It will take into account personal/ professional case studies on how teachers face moral dilemmas, how they reach good ethical decisions, how they struggle and take challenges or fall ethically short in taking the right course of action. It will offer the kind of choice and their availability that would allow teachers to take or not to take a moral action. It would make them question their own moral consciousness in a system that is ethical or unethical, how they adjust, adapt or challenge the system.

The course will facilitate course participants to:

  • Develop and demonstrate themselves as caring and courageous educators.
  • Reflect moral reasoning, judgement and actions in their teaching.
  • Nurture the school as a moral ‘nursery’ for learners.
  • Aspire for ideals of truth, justice and care so as to conduct their beings in school and the world.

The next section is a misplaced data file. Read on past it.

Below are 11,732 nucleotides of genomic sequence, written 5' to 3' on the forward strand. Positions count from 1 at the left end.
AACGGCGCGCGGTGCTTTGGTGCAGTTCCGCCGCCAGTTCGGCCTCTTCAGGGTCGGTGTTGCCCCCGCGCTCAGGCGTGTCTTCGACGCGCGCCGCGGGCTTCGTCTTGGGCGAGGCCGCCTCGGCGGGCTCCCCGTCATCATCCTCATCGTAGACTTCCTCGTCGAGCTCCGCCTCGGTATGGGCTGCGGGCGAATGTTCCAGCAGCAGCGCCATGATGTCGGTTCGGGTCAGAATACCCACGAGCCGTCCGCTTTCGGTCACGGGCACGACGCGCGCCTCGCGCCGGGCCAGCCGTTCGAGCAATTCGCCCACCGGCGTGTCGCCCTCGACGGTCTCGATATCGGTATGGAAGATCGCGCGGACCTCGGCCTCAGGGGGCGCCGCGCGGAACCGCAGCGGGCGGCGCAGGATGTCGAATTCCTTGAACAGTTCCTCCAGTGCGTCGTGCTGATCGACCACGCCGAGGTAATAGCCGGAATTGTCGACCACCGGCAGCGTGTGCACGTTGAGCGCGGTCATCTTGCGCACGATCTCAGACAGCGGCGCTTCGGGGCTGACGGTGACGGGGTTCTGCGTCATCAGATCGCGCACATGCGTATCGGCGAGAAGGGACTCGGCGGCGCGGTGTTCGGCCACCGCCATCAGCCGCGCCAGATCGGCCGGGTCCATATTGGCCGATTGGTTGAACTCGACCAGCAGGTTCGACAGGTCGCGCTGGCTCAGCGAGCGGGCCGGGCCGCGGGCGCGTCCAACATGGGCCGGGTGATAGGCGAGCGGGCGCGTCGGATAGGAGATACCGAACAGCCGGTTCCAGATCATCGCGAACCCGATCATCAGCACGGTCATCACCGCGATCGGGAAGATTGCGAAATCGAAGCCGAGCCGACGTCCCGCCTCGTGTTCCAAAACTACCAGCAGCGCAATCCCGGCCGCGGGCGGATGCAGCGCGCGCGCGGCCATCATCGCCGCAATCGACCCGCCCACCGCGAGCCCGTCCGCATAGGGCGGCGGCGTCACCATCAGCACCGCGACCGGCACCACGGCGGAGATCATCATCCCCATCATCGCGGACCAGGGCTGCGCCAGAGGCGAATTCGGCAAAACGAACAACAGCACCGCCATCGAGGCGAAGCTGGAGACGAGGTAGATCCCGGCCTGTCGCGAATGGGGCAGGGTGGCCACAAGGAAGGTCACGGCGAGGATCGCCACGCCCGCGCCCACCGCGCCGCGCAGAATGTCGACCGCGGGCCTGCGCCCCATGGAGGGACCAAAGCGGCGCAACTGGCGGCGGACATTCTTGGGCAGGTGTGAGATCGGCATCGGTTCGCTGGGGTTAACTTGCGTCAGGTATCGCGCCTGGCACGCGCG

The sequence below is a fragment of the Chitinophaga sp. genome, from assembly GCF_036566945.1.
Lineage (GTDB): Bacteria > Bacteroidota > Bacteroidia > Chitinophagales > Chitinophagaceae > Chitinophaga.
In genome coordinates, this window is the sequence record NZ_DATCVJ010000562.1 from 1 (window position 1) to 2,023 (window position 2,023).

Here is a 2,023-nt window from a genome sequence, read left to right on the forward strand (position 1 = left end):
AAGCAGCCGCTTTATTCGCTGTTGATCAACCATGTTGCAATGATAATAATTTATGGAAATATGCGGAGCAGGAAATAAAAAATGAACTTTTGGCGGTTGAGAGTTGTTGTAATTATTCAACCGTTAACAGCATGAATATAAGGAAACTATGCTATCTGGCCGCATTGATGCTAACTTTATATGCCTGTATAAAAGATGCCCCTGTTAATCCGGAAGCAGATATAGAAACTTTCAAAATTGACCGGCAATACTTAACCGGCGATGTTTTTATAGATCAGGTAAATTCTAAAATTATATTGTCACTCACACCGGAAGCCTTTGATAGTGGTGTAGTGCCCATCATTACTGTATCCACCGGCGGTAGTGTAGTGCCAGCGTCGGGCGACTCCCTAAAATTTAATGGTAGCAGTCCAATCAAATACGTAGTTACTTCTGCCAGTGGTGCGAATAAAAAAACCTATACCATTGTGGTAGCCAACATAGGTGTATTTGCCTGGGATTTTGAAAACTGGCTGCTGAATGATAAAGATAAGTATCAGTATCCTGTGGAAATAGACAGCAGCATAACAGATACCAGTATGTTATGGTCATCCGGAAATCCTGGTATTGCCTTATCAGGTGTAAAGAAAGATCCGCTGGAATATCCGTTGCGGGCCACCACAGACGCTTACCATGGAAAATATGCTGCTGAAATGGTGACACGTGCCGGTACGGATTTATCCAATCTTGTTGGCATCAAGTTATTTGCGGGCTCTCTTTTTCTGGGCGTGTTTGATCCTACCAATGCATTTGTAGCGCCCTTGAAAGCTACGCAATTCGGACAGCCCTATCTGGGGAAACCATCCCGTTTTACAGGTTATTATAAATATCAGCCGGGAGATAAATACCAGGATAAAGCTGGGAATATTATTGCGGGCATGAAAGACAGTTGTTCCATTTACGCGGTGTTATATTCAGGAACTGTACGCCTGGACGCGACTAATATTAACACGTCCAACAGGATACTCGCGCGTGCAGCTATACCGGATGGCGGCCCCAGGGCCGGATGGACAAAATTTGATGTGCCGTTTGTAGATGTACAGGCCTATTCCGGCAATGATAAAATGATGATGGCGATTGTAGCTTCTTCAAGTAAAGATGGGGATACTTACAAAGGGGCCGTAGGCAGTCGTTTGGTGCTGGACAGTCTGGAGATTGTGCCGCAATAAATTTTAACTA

• Develop a repertoire of select instructional strategies to educate students’ moral understanding.

10. Ethics in Education

Teaching and learning is as much an academic activity as it is a moral undertaking. Classroom teachers, school heads and education officials make decisions that involve moral dilemmas because of the far-reaching impacts their decisions may have on the present and future lives of faculty, staff, support personnel and students. 

The impact of these decisions also encompasses communities through school-home connection.  The aim of this course is to increase the awareness of educationists about the implications of these ethical dilemmas for the whole process of teaching and learning in order to look for workable resolutions. 

After this course CPs should be able to:

  • Recognize the sources of ethical dilemmas in their daily practices. 
  • Define acceptable/ unacceptable behaviours at schools/ workplace.
  • Establish a framework for professional behaviours and responsibilities.
  • Find out workable resolutions that are ethically sound.
  • Create awareness among students about ethically unacceptable behaviors.​